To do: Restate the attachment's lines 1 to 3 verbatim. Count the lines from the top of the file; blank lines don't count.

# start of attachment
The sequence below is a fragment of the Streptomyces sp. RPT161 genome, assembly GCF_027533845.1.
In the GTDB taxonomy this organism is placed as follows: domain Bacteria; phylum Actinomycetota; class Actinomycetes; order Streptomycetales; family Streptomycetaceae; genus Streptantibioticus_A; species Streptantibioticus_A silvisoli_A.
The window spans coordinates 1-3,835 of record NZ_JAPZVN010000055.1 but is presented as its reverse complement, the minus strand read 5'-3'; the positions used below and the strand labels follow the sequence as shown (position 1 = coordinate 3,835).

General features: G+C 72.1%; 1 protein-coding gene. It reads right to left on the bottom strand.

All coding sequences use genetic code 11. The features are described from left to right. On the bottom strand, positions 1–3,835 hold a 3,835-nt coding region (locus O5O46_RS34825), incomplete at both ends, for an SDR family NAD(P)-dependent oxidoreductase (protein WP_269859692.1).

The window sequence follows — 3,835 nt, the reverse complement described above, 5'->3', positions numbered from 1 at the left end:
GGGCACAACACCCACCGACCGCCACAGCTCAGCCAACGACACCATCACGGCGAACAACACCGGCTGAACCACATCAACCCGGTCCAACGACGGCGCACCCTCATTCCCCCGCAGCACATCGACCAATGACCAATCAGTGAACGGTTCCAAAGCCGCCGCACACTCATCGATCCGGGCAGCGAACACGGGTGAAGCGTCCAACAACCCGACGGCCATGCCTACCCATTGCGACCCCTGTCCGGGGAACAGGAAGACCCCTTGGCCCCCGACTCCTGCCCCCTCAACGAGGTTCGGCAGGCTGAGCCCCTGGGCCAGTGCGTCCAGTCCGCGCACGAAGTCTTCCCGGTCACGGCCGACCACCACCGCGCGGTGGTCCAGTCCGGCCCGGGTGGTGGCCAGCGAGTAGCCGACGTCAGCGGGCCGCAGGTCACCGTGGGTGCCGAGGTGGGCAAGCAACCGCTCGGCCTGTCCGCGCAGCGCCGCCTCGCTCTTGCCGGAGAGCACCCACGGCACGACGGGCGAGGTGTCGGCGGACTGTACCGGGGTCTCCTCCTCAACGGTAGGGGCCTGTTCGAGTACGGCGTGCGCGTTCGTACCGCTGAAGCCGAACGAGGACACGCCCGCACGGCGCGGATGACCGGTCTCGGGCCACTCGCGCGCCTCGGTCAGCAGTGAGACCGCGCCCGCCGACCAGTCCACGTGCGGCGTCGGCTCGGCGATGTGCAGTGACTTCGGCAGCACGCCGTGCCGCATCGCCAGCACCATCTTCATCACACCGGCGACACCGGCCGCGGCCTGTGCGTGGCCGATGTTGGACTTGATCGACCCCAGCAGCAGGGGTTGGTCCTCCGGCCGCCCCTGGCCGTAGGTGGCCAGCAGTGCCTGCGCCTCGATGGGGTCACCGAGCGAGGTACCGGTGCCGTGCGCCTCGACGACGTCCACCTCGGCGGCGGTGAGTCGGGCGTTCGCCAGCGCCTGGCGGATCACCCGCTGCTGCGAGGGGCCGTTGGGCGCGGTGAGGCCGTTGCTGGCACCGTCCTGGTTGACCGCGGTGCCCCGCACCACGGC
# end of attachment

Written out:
The sequence below is a fragment of the Streptomyces sp. RPT161 genome, assembly GCF_027533845.1.
In the GTDB taxonomy this organism is placed as follows: domain Bacteria; phylum Actinomycetota; class Actinomycetes; order Streptomycetales; family Streptomycetaceae; genus Streptantibioticus_A; species Streptantibioticus_A silvisoli_A.
The window spans coordinates 1-3,835 of record NZ_JAPZVN010000055.1 but is presented as its reverse complement, the minus strand read 5'-3'; the positions used below and the strand labels follow the sequence as shown (position 1 = coordinate 3,835).